What Steps Should Companies Take to Prepare for a Potential US Debt Default?

The United States is on the brink of default as the White House and Republicans in Congress fail to reach a deal on a debt ceiling. This has left business owners concerned about the possibility of a recession and job losses due to defaults. However, experts suggest that there are some measures that firms can take to prepare themselves and protect their interests. These include holding more cash and drawing down short-term Treasury bills maturing within a year. While some argue that the odds of default remain low, the Congressional Budget Office warns of a “substantial risk” that the federal government will not be able to pay all its debts in the first two weeks of June.

Some companies may not be immediately affected by a default, but those with contracts with the government could face payment delays as soon as US cash runs dry. In the event of default, payments can be delayed by several weeks. Therefore, it is important for businesses to have a contingency plan in place. Defense and healthcare tend to be government-funded, which can make them particularly vulnerable to default. Businesses that rely on government payments should prepare for delays. Small businesses frequently use lines of credit to help pay suppliers when they are short on cash, such as after purchasing wholesale goods but before selling to consumers. Banks may choose to cut credit considerably because bank deposits are frequently tied to Treasury bills, which the government may not be able to pay in a timely manner in the event of default.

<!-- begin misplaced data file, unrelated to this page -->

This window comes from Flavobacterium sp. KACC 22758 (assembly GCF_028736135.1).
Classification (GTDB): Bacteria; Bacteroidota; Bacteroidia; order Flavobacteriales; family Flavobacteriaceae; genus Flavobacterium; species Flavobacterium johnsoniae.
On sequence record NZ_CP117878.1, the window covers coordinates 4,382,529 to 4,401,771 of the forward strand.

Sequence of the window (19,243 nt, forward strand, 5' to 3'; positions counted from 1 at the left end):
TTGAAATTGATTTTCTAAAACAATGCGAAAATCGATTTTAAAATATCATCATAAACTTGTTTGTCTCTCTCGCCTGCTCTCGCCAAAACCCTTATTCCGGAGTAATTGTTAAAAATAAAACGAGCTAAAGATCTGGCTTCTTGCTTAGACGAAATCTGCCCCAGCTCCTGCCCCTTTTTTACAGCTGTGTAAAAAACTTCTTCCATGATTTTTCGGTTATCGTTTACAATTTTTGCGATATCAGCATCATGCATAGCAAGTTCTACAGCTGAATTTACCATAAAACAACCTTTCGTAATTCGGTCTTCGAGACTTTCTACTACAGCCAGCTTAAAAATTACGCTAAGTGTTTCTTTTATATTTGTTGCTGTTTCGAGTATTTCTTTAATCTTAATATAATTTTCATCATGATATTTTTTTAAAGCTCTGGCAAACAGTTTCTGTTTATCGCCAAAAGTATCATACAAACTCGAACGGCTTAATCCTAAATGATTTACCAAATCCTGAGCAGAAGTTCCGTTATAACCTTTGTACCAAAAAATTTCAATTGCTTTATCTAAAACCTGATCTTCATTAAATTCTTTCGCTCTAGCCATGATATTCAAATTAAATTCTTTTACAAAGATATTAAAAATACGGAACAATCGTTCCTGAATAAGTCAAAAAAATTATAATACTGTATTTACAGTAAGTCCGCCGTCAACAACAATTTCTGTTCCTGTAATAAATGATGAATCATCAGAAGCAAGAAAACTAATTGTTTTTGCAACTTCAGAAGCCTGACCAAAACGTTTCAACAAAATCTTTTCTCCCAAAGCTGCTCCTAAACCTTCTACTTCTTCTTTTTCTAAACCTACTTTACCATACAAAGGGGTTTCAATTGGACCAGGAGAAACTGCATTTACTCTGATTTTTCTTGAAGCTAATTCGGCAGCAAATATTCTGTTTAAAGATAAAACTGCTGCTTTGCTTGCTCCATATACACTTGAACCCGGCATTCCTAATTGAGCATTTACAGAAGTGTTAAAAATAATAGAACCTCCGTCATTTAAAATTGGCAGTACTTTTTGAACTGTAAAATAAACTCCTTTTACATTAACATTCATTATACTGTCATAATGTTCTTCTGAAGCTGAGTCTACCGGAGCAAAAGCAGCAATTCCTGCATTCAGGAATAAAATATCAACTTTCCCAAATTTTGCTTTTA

Companies that hold Treasury bills themselves should consider offloading some Treasury bills. For instance, if they have a Treasury bill maturing in early or mid-June, they should be aware of the risks associated with those bills. Businesses that need immediate payment may choose to deposit their funds in an FDIC-insured account instead of risking a late payment, even if the transaction is likely to lose money.

Director of Entrepreneurship at New York University’s WR Berkley Innovation Lab, Cynthia Franklin, advises companies to be “agile and adaptable” and to diversify their customers so that they are not overly dependent on a single source of income. Companies must also be as efficient as possible to avoid spending more than necessary, she said. Preparing for recessions and economic uncertainty is essentially doing what companies should have been doing all along. “But companies should always keep the basics in mind,” she said.

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